Updated: May 10, 2021 12:52 PM GMT
Pallbearers carry the casket bearing Surabaya suicide bomb blast victim Lim Gwat Ni, during a funeral service in Tangerang, in Banten province, on May 15. (Photo by Bima Sakti/AFP)
The last time Khori Han saw his neighbor Dita Oepriarto, was "at the hour of the Fajr," the dawn prayer for Muslims.
A few hours later that day, May 13, Dita Oepriarto, his wife Puji Kuswati and their four children aged just 9 to 18, blew themselves up almost at the same time outside three churches in Indonesia's second largest city.
Oepriarto "was very active in the mosque," says Han. "That's where I met him most of the time, because he never missed any of the five daily prayers, but he avoided discussing religion."
Two weeks after the deadliest attacks in the country since the 2002 Bali bombings that claimed the lives of 202 people, the inhabitants of Surabaya, more than 80 percent of them Muslim, continue to look for answers.
"The last time the mother, Puji Kuswat, hosted the monthly meeting of the neighborhood women at her home, they were surprised when their hostess suddenly banned them from singing," said Han, head of the local neighborhood committee.
Still, for Han, there was nothing to make them suspect bombs were being made at the home or that suicide attacks were being prepared by the family.
"The four children were studying in schools run by the Muhammadiyah," considered the most moderate Islamic school of thought in Indonesia.
"To me they were normal people," added the neighbour, who said he was "shocked."
Niko, a member of the Gerakan Pemuda Ansor youth organisation, attended the Mass held in honor of the victims. The Muslim youth was determined to show, by his presence, his solidarity with the families of the victims, who were from the Christian community.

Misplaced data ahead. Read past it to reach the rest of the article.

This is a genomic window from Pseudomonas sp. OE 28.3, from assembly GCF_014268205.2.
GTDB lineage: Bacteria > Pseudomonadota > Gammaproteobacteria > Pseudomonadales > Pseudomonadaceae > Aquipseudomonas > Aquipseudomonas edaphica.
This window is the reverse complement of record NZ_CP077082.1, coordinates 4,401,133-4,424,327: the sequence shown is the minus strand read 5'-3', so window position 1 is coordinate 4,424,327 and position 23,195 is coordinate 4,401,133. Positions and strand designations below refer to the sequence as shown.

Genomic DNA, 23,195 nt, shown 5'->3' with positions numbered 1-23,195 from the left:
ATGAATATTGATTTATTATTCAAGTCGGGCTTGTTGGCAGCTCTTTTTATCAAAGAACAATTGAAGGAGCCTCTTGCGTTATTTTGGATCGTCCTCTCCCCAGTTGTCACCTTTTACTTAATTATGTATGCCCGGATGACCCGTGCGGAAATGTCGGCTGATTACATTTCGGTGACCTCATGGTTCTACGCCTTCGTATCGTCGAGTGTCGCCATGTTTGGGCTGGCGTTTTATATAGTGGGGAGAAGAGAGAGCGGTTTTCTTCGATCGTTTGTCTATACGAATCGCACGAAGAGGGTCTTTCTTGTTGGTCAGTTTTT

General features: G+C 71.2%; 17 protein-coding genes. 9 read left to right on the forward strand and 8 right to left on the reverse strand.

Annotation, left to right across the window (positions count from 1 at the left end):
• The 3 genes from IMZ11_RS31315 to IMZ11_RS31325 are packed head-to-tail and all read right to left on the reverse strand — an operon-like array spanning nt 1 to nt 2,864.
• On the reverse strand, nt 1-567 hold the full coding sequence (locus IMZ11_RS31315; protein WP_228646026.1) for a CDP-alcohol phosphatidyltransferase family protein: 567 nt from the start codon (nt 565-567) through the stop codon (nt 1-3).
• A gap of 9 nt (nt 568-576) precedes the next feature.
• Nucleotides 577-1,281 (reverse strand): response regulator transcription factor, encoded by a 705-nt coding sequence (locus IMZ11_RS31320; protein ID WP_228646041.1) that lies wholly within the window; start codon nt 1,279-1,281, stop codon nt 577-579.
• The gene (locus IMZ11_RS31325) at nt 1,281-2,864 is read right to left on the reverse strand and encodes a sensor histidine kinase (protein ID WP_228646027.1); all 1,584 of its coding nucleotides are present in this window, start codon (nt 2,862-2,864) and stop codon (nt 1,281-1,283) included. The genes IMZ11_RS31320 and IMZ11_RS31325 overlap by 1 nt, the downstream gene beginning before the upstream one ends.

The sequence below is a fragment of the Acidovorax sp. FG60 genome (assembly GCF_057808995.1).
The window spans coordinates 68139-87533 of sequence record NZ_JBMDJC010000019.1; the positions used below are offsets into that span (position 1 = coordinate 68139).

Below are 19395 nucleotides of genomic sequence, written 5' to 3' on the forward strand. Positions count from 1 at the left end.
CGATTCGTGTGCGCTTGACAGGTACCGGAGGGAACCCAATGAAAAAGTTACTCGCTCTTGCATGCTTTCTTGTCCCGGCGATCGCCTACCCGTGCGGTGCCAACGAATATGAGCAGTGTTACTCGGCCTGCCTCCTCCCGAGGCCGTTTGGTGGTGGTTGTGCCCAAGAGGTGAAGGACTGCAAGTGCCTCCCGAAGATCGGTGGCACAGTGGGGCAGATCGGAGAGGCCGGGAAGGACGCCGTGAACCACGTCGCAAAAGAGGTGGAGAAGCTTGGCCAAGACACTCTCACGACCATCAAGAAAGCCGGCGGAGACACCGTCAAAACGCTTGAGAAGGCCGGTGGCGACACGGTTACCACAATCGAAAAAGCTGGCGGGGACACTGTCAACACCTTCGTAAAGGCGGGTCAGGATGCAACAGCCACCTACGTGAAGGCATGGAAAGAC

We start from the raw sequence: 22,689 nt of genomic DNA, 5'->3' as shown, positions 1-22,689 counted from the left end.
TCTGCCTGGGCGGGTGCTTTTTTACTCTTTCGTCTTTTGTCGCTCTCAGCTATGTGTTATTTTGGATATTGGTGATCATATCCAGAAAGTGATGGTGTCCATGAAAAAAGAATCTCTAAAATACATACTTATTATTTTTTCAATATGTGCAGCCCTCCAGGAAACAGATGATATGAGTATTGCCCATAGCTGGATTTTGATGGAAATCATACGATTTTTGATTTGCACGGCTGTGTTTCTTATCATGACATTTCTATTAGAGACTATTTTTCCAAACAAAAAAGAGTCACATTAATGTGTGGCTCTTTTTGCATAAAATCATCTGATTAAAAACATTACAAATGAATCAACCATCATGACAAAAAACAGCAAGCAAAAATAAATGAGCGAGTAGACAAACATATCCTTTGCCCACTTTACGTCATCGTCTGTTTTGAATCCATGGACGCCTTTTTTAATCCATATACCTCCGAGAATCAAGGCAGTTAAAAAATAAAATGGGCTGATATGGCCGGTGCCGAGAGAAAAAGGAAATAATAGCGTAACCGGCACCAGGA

"Why did the parents force their children to commit suicide with them?" wondered an angry Niko.
"For sure they were brainwashed," added the 18-year-old.
"We came to help the police guarantee the safety of the ceremony," said Niko, a mission that Gerakan Pemuda Ansor had already undertaken at Christmas.
Immanuel Harpha, who traveled expressly for that purpose from Jakarta, the first city in Southeast Asia to have been hit by a suicide attack by the so-called Islamic State (IS) — in February 2016 — feels that the terrorist threat is "even more serious" today.
Last February, after trying in vain to join IS in Syria, a man armed with a sword burst into a church in Yogyakarta, in the centre of the archipelago.
'We're praying to find the courage to forgive'
Is there greater intolerance against religious minorities today?
Like many Christians, who represent 9 percent of Indonesia' population of Indonesia, the world's most populous Muslim nation, Harpa weighs his words carefully.
"It's a pertinent question, but I really do not feel like making the situation worse," said Harpa.
"After those horrible attacks, I think we have a greater need to share a message of love and forgiveness. Today we are praying to find the courage to forgive. Of course, I am afraid, but I refuse to let that feeling dominate me."
Johannes Negruho, a writer who hails from Surabaya, said his city is not reputed to be a cradle of extremism.
Raised in a Catholic environment, Negruho today says he has no religion. He blames a government which, he says, is "in denial" about the rise in radicalism after the various events of the past few months.
"For most Muslims, those who commit terrorist attacks cannot be considered true Muslims," Negruho noted.
"The others, those who belong to religious minorities, pretend to agree because they do not wish to offend their Muslim fellow citizens. Unfortunately, in today's Indonesia, the majority religion, Islam, sometimes has the mentality of a minority faith, that is to say, it tends to imagine it is being persecuted."
The Surabaya attacks, for which IS claimed responsibility, have tarnished the national image, as has the jailing of the former Christian governor of Jakarta for blasphemy in 2017 after he made one statement too many on the Quran and the rise of the Islam Defenders Front, FPI, an extremist group behind many violent attacks, including a recent one on a church in the centre of the country.
Nevertheless, the moderates are in the majority and they unanimously condemn the terrorist attacks.
Just after those in Surabaya, Indonesian President Joko Widodo condemned what he called were "attacks against humanity", stressing, in a bid to restore calm, that there was "nothing religious about terrorism."